The fabled Christmas devil Krampus is the exact opposite of Santa Claus. Santa pampers sweet children with gifts and treasures, while leaving only coal for mischievous ones. On the other hand, Krampus rewards no children, but he will whip them or worse yet, he will steal them and take them to the bowels of the underworld where he will either drown or eat them. In Norse mythology, he is the son of Hel. Hel rules over the underworld.
The physical traits of Krampus are just as frightening. Large goat-like horns twist out from a head covered with black, dense fur-like hair. His face is half-beast, half-demon with fangs for teeth and a snake tongue. Instead of legs and feet, he has cloven hooves. Even the name conjures creatures and beast, Krampus, derived from the German word krampen or krazten, means to claw or scratch.
Santa Claus rings jingle bells, and Krampus carries chains and thrashes them together to let the children know he is coming for them. He has also been depicted carrying birch branches, which he used for whippings. Krampus the Christmas devil had many dark qualities.
Centuries ago, Christmas was celebrated at the beginning of December on the 7th. On December 6th, Christmas Eve, Krampus comes to town. This night became nicknamed Krampus Night or Krampusnacht. December 6th is also St. Nicholas Day in Europe. On St. Nicholas day, children check their shoes that they left outside the night before for gifts. Tokens and gifts rewarded good behavior; bad behavior meant a rod or stick.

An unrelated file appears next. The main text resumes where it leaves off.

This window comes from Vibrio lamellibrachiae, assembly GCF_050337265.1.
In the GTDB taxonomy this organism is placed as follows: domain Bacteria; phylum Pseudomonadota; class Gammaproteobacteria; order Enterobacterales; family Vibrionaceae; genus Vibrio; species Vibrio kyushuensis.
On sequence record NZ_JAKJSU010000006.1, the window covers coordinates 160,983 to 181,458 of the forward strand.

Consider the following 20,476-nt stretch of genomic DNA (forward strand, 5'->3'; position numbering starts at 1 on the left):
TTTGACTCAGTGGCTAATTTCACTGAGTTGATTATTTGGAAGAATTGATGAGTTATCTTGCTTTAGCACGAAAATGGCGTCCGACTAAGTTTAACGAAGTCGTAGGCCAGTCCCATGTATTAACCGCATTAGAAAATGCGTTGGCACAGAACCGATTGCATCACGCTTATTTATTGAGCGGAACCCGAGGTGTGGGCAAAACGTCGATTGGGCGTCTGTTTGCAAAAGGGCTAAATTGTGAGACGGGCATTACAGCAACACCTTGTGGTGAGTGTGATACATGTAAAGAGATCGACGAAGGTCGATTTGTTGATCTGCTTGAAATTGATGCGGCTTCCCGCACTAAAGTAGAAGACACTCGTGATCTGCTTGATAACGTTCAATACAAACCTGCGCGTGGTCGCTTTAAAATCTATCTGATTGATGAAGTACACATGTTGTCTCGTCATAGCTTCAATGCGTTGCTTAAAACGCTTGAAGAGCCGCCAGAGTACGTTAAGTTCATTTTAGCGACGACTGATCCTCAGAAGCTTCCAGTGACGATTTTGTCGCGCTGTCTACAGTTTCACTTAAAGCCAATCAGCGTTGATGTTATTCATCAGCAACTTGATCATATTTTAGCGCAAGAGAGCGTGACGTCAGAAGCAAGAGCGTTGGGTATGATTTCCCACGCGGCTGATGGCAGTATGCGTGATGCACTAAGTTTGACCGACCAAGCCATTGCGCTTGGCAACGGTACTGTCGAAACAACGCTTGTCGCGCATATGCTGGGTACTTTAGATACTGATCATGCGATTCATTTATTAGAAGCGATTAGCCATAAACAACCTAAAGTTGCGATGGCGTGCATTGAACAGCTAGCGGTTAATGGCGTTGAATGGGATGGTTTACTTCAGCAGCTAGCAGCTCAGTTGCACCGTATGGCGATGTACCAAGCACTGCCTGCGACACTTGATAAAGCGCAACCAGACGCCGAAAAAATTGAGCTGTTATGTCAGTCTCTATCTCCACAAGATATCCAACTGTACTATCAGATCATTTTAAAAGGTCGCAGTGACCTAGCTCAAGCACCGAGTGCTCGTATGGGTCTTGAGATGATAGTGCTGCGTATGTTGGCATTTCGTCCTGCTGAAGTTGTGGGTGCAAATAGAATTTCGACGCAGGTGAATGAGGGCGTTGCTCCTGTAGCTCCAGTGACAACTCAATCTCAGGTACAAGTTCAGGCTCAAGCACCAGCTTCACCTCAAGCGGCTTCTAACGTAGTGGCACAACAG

For decades, the Catholic Church did not acknowledge Krampus Night. During World War II participating in Krampus Night was suppressed because it represented Social Democrats.
People today celebrate Krampuslauf in Germany, Austria, Hungary, the Czech Republic and other European countries. A few American cities, like Philadelphia and Bloomington, Indiana, are beginning to partake also. Modern times sloughed off the mythological horror stories. Now, Krampus is a spirit that wards off the dark-demon spirits of winter. Still held in early December, it involves people wearing elaborate wooden masks or goat masks, shaggy pelts and robes, and carrying bells, sticks, and chains. There is a carnival like atmosphere with vendors selling figurines and costumes alongside food and drink stands.
Krampus has gone through many stages from the feared pagan to a winter spirit guide. Modern culture has grabbed onto the non-traditional holiday celebration and transformed this mythical figure. Will a Krampus festival be heading your way?